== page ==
factor investing vs hedge funds

In 1992 Eugene Fama and Kenneth French, two professors at the University of Chicago Booth School of Business, published a paper that showed how investors could beat the stock market’s returns … by taking advantage of two simple factors: the tendency of small or cheap companies to outperform over time.

… [T]he Fama-French paper was a bombshell, largely because Prof Fama is the father of the “efficient markets hypothesis”, which argues that investors cannot consistently beat the market.

These two factors are known as size and value. Additional factors have since been found to be important, especially these three: MOMENTUM, “the fact that assets with a positive trend tend to continue to do well, and those that are falling continue to slide” (This happens because investors “initially underreact to news but overreact in the long run, or often sell winners too quickly and hang on to duds longer than advisable”); VOLATILITY, the observation that steady stocks “actually tend to outperform more volatile ones over time, contrary to the view that investors should be compensated for the additional risk of buying more turbulent shares”; and CARRY, the observation that “companies with higher dividend yields tend to outperform their peers”.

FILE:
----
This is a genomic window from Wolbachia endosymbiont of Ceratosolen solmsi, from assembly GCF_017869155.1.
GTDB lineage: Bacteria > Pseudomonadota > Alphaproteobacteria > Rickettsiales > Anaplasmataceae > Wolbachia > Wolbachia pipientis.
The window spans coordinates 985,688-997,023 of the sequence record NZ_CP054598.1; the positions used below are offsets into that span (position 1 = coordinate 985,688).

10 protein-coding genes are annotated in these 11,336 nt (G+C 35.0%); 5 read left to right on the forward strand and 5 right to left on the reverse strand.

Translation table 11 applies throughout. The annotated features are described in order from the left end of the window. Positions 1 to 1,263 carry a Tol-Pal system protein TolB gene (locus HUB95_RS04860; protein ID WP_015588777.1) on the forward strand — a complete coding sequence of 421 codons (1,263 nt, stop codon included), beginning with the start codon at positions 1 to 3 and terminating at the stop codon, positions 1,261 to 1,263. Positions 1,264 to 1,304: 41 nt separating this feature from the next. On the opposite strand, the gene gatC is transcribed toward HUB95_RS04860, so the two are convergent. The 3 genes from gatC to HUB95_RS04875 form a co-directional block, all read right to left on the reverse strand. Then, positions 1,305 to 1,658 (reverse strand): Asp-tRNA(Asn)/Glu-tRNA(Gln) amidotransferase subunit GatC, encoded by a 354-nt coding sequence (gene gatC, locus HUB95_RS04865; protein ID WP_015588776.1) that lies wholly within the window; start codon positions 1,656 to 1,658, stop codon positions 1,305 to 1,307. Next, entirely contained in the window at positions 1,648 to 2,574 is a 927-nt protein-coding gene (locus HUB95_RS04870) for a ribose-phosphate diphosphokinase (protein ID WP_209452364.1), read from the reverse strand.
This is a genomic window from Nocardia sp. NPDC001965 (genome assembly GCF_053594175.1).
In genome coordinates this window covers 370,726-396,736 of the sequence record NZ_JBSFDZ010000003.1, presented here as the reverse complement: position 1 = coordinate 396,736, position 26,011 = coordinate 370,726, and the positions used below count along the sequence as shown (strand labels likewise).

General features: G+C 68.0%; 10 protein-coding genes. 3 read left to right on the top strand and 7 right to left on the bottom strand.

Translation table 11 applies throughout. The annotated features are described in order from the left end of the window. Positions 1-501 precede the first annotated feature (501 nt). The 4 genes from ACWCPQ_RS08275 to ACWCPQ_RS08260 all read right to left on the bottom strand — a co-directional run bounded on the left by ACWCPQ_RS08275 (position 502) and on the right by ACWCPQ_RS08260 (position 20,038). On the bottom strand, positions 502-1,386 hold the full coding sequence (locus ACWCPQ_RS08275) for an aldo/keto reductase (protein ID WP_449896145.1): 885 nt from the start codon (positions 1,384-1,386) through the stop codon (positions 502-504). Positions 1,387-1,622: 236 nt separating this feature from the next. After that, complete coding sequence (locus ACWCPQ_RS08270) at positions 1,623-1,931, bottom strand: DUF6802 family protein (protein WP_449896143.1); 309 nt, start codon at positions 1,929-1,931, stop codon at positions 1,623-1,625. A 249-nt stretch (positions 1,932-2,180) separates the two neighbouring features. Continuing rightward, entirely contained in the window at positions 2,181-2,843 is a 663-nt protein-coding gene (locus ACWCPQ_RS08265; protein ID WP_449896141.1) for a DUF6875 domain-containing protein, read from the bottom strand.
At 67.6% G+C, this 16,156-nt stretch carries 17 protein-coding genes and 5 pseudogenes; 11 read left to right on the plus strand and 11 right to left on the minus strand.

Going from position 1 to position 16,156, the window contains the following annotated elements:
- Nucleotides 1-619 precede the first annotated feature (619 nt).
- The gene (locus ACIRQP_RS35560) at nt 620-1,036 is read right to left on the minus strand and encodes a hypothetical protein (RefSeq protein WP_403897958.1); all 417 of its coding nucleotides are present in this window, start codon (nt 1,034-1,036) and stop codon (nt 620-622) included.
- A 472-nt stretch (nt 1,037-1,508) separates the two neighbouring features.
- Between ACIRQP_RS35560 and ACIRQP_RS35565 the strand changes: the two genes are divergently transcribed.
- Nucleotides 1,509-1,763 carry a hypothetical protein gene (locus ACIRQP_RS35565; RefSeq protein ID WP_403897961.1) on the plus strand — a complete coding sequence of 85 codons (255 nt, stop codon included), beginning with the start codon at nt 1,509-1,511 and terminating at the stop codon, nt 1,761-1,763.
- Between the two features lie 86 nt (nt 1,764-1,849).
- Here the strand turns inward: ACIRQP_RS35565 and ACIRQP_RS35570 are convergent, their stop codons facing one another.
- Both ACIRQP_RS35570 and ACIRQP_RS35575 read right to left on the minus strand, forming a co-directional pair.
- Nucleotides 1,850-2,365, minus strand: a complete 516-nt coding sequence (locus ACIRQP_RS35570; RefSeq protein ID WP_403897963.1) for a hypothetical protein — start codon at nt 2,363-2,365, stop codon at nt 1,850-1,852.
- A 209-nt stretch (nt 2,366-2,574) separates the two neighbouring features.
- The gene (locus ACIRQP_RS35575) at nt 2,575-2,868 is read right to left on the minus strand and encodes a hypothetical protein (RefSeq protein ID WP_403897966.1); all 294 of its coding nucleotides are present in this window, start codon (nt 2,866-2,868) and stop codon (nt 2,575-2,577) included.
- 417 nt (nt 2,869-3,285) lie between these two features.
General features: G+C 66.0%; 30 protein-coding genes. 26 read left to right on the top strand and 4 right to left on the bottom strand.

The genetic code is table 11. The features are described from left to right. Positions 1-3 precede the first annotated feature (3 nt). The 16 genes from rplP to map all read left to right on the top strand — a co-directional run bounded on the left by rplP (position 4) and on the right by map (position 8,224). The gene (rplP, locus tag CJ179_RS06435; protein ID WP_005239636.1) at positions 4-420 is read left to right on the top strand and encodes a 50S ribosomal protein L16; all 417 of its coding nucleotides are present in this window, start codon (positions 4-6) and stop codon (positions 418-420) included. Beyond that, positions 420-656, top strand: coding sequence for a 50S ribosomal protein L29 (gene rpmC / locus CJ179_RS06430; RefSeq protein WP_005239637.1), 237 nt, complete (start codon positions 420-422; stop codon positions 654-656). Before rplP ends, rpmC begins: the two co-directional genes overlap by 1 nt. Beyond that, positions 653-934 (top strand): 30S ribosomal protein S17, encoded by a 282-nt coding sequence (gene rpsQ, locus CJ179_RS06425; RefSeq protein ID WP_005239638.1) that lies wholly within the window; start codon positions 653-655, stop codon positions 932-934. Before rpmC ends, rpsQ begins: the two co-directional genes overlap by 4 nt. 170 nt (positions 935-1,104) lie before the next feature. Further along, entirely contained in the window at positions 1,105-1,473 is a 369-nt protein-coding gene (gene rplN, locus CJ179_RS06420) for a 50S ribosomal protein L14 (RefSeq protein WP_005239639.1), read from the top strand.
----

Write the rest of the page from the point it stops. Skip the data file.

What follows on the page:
Managers often take other factors into account as well. But even when managed funds beat the market, they seldom provide a good return to investors because fees are high for active management. Fund managers make out like bandits, though.

The best advice, in my opinion, is to invest in funds with low fees, that track a broad market index.

Robin Wigglesworth, “Can factor investing kill off the hedge fund?“, Financial Times, 23 July 2018.


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